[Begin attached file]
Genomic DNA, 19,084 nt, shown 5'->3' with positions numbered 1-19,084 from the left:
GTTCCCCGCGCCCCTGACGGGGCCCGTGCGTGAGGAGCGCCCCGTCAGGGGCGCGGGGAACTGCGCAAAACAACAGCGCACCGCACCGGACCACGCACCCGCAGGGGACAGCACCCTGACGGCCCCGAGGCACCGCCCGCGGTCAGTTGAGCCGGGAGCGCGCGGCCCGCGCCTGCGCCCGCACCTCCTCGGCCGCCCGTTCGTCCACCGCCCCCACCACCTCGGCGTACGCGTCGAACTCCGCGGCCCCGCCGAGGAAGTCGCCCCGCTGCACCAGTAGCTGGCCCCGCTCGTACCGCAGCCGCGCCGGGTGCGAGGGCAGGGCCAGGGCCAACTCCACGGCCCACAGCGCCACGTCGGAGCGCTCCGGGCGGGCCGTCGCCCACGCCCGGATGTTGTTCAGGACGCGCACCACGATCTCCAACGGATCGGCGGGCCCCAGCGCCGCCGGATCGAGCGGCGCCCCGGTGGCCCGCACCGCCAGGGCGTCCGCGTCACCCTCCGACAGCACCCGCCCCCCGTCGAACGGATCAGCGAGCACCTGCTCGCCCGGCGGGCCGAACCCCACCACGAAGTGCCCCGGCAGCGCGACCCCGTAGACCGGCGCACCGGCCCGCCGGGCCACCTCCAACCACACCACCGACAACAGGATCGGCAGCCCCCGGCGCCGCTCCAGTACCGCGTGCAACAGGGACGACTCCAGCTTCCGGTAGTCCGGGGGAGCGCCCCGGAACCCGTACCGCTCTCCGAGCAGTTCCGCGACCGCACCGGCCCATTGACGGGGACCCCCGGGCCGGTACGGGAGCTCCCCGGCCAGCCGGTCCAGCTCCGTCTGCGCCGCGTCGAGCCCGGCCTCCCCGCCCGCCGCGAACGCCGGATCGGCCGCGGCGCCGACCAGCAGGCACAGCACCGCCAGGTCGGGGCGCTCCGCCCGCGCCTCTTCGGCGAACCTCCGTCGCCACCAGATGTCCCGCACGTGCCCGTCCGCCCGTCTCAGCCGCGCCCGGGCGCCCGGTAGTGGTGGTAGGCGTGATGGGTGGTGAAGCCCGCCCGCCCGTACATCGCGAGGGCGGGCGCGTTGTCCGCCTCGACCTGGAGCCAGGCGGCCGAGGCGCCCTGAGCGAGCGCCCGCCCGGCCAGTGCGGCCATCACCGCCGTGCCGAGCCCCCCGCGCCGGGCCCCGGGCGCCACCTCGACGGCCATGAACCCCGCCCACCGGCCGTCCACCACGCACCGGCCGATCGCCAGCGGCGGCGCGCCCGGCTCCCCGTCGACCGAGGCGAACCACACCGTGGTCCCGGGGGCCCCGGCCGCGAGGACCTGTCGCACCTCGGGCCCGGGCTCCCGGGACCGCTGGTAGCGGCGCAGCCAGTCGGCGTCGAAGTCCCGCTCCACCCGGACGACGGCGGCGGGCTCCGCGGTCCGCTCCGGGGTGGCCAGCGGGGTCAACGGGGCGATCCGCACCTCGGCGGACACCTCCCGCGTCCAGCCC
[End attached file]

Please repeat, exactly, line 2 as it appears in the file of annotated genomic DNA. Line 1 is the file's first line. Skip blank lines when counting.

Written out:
GTTCCCCGCGCCCCTGACGGGGCCCGTGCGTGAGGAGCGCCCCGTCAGGGGCGCGGGGAACTGCGCAAAACAACAGCGCACCGCACCGGACCACGCACCCGCAGGGGACAGCACCCTGACGGCCCCGAGGCACCGCCCGCGGTCAGTTGAGCCGGGAGCGCGCGGCCCGCGCCTGCGCCCGCACCTCCTCGGCCGCCCGTTCGTCCACCGCCCCCACCACCTCGGCGTACGCGTCGAACTCCGCGGCCCCGCCGAGGAAGTCGCCCCGCTGCACCAGTAGCTGGCCCCGCTCGTACCGCAGCCGCGCCGGGTGCGAGGGCAGGGCCAGGGCCAACTCCACGGCCCACAGCGCCACGTCGGAGCGCTCCGGGCGGGCCGTCGCCCACGCCCGGATGTTGTTCAGGACGCGCACCACGATCTCCAACGGATCGGCGGGCCCCAGCGCCGCCGGATCGAGCGGCGCCCCGGTGGCCCGCACCGCCAGGGCGTCCGCGTCACCCTCCGACAGCACCCGCCCCCCGTCGAACGGATCAGCGAGCACCTGCTCGCCCGGCGGGCCGAACCCCACCACGAAGTGCCCCGGCAGCGCGACCCCGTAGACCGGCGCACCGGCCCGCCGGGCCACCTCCAACCACACCACCGACAACAGGATCGGCAGCCCCCGGCGCCGCTCCAGTACCGCGTGCAACAGGGACGACTCCAGCTTCCGGTAGTCCGGGGGAGCGCCCCGGAACCCGTACCGCTCTCCGAGCAGTTCCGCGACCGCACCGGCCCATTGACGGGGACCCCCGGGCCGGTACGGGAGCTCCCCGGCCAGCCGGTCCAGCTCCGTCTGCGCCGCGTCGAGCCCGGCCTCCCCGCCCGCCGCGAACGCCGGATCGGCCGCGGCGCCGACCAGCAGGCACAGCACCGCCAGGTCGGGGCGCTCCGCCCGCGCCTCTTCGGCGAACCTCCGTCGCCACCAGATGTCCCGCACGTGCCCGTCCGCCCGTCTCAGCCGCGCCCGGGCGCCCGGTAGTGGTGGTAGGCGTGATGGGTGGTGAAGCCCGCCCGCCCGTACATCGCGAGGGCGGGCGCGTTGTCCGCCTCGACCTGGAGCCAGGCGGCCGAGGCGCCCTGAGCGAGCGCCCGCCCGGCCAGTGCGGCCATCACCGCCGTGCCGAGCCCCCCGCGCCGGGCCCCGGGCGCCACCTCGACGGCCATGAACCCCGCCCACCGGCCGTCCACCACGCACCGGCCGATCGCCAGCGGCGGCGCGCCCGGCTCCCCGTCGACCGAGGCGAACCACACCGTGGTCCCGGGGGCCCCGGCCGCGAGGACCTGTCGCACCTCGGGCCCGGGCTCCCGGGACCGCTGGTAGCGGCGCAGCCAGTCGGCGTCGAAGTCCCGCTCCACCCGGACGACGGCGGCGGGCTCCGCGGTCCGCTCCGGGGTGGCCAGCGGGGTCAACGGGGCGATCCGCACCTCGGCGGACACCTCCCGCGTCCAGCCC